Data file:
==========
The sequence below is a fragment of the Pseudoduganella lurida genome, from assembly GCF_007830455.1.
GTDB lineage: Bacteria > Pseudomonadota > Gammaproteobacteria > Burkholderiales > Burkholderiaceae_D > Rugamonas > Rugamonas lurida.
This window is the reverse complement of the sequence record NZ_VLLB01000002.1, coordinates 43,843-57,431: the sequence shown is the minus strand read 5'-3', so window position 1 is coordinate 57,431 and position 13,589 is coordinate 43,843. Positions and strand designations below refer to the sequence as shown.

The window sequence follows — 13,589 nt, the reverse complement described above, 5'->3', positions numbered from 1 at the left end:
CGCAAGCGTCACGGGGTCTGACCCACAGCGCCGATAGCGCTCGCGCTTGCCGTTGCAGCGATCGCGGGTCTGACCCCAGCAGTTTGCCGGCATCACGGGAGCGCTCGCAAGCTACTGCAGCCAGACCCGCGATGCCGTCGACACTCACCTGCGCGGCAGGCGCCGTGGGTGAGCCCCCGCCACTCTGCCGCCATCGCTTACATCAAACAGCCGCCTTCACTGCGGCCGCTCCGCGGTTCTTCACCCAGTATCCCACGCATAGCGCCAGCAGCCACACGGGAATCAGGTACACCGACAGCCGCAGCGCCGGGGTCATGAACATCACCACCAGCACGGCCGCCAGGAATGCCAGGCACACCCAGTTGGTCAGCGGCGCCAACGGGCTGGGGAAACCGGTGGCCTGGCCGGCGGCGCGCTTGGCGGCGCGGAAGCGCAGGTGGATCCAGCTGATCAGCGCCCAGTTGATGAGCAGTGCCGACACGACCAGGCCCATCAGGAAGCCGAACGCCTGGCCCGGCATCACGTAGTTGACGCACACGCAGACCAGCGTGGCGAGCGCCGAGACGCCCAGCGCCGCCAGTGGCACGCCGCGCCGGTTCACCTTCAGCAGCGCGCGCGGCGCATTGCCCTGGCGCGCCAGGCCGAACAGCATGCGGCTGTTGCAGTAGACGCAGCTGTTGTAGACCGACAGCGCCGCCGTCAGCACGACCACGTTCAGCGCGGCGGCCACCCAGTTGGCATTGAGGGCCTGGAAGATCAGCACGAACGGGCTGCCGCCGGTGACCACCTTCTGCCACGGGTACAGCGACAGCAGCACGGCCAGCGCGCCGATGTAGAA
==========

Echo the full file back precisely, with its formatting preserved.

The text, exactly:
The sequence below is a fragment of the Pseudoduganella lurida genome, from assembly GCF_007830455.1.
GTDB lineage: Bacteria > Pseudomonadota > Gammaproteobacteria > Burkholderiales > Burkholderiaceae_D > Rugamonas > Rugamonas lurida.
This window is the reverse complement of the sequence record NZ_VLLB01000002.1, coordinates 43,843-57,431: the sequence shown is the minus strand read 5'-3', so window position 1 is coordinate 57,431 and position 13,589 is coordinate 43,843. Positions and strand designations below refer to the sequence as shown.

The window sequence follows — 13,589 nt, the reverse complement described above, 5'->3', positions numbered from 1 at the left end:
CGCAAGCGTCACGGGGTCTGACCCACAGCGCCGATAGCGCTCGCGCTTGCCGTTGCAGCGATCGCGGGTCTGACCCCAGCAGTTTGCCGGCATCACGGGAGCGCTCGCAAGCTACTGCAGCCAGACCCGCGATGCCGTCGACACTCACCTGCGCGGCAGGCGCCGTGGGTGAGCCCCCGCCACTCTGCCGCCATCGCTTACATCAAACAGCCGCCTTCACTGCGGCCGCTCCGCGGTTCTTCACCCAGTATCCCACGCATAGCGCCAGCAGCCACACGGGAATCAGGTACACCGACAGCCGCAGCGCCGGGGTCATGAACATCACCACCAGCACGGCCGCCAGGAATGCCAGGCACACCCAGTTGGTCAGCGGCGCCAACGGGCTGGGGAAACCGGTGGCCTGGCCGGCGGCGCGCTTGGCGGCGCGGAAGCGCAGGTGGATCCAGCTGATCAGCGCCCAGTTGATGAGCAGTGCCGACACGACCAGGCCCATCAGGAAGCCGAACGCCTGGCCCGGCATCACGTAGTTGACGCACACGCAGACCAGCGTGGCGAGCGCCGAGACGCCCAGCGCCGCCAGTGGCACGCCGCGCCGGTTCACCTTCAGCAGCGCGCGCGGCGCATTGCCCTGGCGCGCCAGGCCGAACAGCATGCGGCTGTTGCAGTAGACGCAGCTGTTGTAGACCGACAGCGCCGCCGTCAGCACGACCACGTTCAGCGCGGCGGCCACCCAGTTGGCATTGAGGGCCTGGAAGATCAGCACGAACGGGCTGCCGCCGGTGACCACCTTCTGCCACGGGTACAGCGACAGCAGCACGGCCAGCGCGCCGATGTAGAA